Hunter Biden Says Republicans Are Trying To 'Kill' Him To Destroy His Father's Presidency

Joe Biden's son sat down for a rare podcast interview with Moby.

WASHINGTON ― Hunter Biden said in a podcast interview published Friday that Republicans and the right-wing media are trying to destroy him in order to bring down his father’s presidency.

“What they’re trying to do is they’re trying to kill me, knowing that it will be a pain greater than my father could be able to handle, and so therefore destroying a presidency in that way,” Hunter Biden said in a podcast interview with the musician Moby.

Biden and Moby met while both were recovering from addiction, according to a press release announcing the rare interview with the president’s son on the Moby Pod podcast. (Moby was one of several big-name guests at a Hunter Biden art show in 2021.)

Republicans have launched an impeachment inquiry against US President Joe Biden over dubious allegations that he and his son sold out the US government in order to make themselves rich.

Since publishing a memoir in 2021, Hunter Biden has mostly kept a low profile as reporters, Republicans and federal investigators have sifted through every aspect of his life, including the entire contents of his phone, computer and email account, in search of high crimes and misdemeanours. He also faces a host of federal criminal charges, including nine tax counts filed against him in California this week.

In his most detailed remarks about his predicament in years, Hunter Biden told Moby he felt sorry for his political antagonists, mentioning US Rep. Marjorie Taylor Greene (R-Ga.), who displayed compromising photos of him with escorts during a committee hearing over the summer.

“I realised that it’s not about me. And then the second thing that I realised is that these people are just sad, very, very sick people that have most likely just faced traumas in their lives,” Biden said. “They’ve decided that they are going to turn into an evil that they decide that they’re going to inflict on the rest of the world.”

Letting go of his resentment, Biden said, was important for him to avoid relapsing. He wrote in his book, “Beautiful Things,” that his brother Beau’s cancer death in 2015 supercharged his addictions to alcohol and crack cocaine, and that he was smoking crack as often as every 15 minutes until he sobered up after meeting his now-wife in 2019. He said he now tries to focus on things in front of him in order not to respond to stimulus from the “engine of constant hate” churning against him.

“If you can find the compassion for the Paul Gosars and Lauren Boberts and Marjorie Taylor Greenes and Kari Lakes of the world, you are a far better person than I,” Moby said, referring to Republican politicians.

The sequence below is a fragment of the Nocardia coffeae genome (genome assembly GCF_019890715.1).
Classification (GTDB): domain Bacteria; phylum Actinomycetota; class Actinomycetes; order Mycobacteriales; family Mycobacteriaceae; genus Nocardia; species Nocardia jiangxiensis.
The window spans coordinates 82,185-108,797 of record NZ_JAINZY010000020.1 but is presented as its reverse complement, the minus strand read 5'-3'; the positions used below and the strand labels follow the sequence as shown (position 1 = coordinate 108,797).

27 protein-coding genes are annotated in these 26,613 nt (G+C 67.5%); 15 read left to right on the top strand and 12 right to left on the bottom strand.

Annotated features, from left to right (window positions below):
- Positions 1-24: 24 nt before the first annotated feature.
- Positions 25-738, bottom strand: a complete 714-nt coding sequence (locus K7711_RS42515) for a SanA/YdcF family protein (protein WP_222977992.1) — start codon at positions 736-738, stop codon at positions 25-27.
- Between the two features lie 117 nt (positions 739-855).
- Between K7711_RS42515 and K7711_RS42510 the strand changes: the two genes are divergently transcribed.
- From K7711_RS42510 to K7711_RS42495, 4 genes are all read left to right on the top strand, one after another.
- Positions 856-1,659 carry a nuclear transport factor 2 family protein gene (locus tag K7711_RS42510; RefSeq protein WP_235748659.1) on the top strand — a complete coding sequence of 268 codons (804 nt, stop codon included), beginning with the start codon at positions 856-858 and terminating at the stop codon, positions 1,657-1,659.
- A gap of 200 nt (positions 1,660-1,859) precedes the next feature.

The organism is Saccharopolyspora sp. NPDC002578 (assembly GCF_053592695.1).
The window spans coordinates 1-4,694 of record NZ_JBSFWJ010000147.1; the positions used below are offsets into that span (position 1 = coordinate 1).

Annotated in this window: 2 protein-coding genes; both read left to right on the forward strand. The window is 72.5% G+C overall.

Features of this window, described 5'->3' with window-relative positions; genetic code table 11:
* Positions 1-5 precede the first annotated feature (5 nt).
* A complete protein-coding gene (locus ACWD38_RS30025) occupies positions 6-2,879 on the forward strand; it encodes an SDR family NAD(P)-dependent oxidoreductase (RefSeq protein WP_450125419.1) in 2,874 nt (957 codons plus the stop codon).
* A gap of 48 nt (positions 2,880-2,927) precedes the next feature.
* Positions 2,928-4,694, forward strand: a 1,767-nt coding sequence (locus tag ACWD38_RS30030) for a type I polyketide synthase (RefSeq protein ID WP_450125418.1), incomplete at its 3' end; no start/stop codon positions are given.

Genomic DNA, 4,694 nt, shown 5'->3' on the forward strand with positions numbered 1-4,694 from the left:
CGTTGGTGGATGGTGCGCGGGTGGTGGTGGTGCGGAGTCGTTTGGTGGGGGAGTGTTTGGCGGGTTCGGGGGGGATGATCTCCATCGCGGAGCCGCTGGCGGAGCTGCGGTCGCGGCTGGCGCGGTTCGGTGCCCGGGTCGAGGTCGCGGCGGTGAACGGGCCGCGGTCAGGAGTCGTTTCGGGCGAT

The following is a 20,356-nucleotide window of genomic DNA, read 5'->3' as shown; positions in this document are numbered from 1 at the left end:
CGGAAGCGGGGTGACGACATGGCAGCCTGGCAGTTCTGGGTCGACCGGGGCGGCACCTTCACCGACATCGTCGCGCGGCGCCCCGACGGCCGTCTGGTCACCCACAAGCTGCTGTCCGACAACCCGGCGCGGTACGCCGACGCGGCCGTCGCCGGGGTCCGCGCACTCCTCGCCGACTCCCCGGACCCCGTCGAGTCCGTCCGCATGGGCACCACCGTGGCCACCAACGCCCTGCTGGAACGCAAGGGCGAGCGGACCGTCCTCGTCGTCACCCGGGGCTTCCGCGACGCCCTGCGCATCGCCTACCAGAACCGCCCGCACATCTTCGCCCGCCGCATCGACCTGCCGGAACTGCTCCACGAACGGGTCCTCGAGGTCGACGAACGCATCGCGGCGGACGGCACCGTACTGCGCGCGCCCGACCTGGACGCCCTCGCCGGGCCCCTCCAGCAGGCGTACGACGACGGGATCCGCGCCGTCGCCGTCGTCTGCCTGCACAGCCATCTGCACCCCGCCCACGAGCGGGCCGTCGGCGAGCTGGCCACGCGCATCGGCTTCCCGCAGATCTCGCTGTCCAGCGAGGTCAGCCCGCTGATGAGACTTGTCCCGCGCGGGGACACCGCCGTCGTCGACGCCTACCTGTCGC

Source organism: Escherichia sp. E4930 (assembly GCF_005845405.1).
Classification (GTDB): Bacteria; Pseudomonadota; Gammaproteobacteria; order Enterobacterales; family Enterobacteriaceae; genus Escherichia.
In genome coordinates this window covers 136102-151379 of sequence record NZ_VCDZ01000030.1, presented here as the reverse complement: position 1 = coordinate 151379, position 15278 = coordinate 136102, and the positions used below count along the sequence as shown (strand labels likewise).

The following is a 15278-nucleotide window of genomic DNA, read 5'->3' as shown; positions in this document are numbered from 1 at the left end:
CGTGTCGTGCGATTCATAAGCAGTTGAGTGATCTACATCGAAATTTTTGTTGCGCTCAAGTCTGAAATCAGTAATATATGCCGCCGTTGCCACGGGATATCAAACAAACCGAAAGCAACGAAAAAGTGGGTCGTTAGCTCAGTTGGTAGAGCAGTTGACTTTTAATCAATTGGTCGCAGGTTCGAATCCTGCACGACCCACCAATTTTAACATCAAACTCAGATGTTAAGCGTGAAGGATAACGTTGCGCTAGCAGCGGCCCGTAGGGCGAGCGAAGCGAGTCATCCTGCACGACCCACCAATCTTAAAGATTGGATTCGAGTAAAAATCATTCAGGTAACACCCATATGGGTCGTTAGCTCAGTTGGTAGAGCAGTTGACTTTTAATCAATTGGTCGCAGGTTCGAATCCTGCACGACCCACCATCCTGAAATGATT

Beau’s death contributed to Joe Biden’s decision not to run for president in 2016 after having served two terms as vice president under Barack Obama. It wasn’t Biden’s first public grieving; he took the senatorial oath of office in 1973 from the hospital where Hunter and Beau recovered from a car wreck that killed their mother and sister. Hunter Biden has said he and his brother and father had an unusually strong bond, and Joe Biden wrote in his 2017 memoir that “as long as I have Hunt, I have Beau.”

This week the elder Biden denounced Republican accusations against him as “lies.”

As part of their impeachment inquiry, House Republicans have demanded that Hunter Biden sit for a closed deposition on Capitol Hill this month, but he has said he will only appear for public testimony, arguing that Republicans would take advantage of the closed-door interview to later cast their own spin on what occurred. Republicans have threatened to hold him in contempt of Congress if he doesn’t show for the deposition.

The main corruption allegation concerns Hunter Biden’s work for a Ukrainian gas company while his father served as the face of the Obama administration’s Ukraine policy. State Department officials have said the arrangement created the appearance of a conflict of interest but that it did not actually affect policy.

Hunter Biden has maintained he never did anything seriously wrong, insisting his foreign business deals were ethical and suggesting his legal problems stemmed from bad behaviour caused by grief and drug addiction. (The indictment filed against him this week says he refused to pay taxes even after he sobered up and continued living an “extravagant” lifestyle.)

But Biden’s appearance on Moby’s podcast reflects a more aggressive legal and media strategy, which has included his demand for public testimony as well as lawsuits against the Republican operatives who distributed the contents of a laptop hard drive.

“There was a point where the advice from the smart people in the room was that this was nothing more than a distraction as related to what really matters to the American people and adding my voice to it would only add fuel to the fire,” Biden said. “Now that thesis has been completely blown out of the water because it’s not possible that the fire could be any hotter.”


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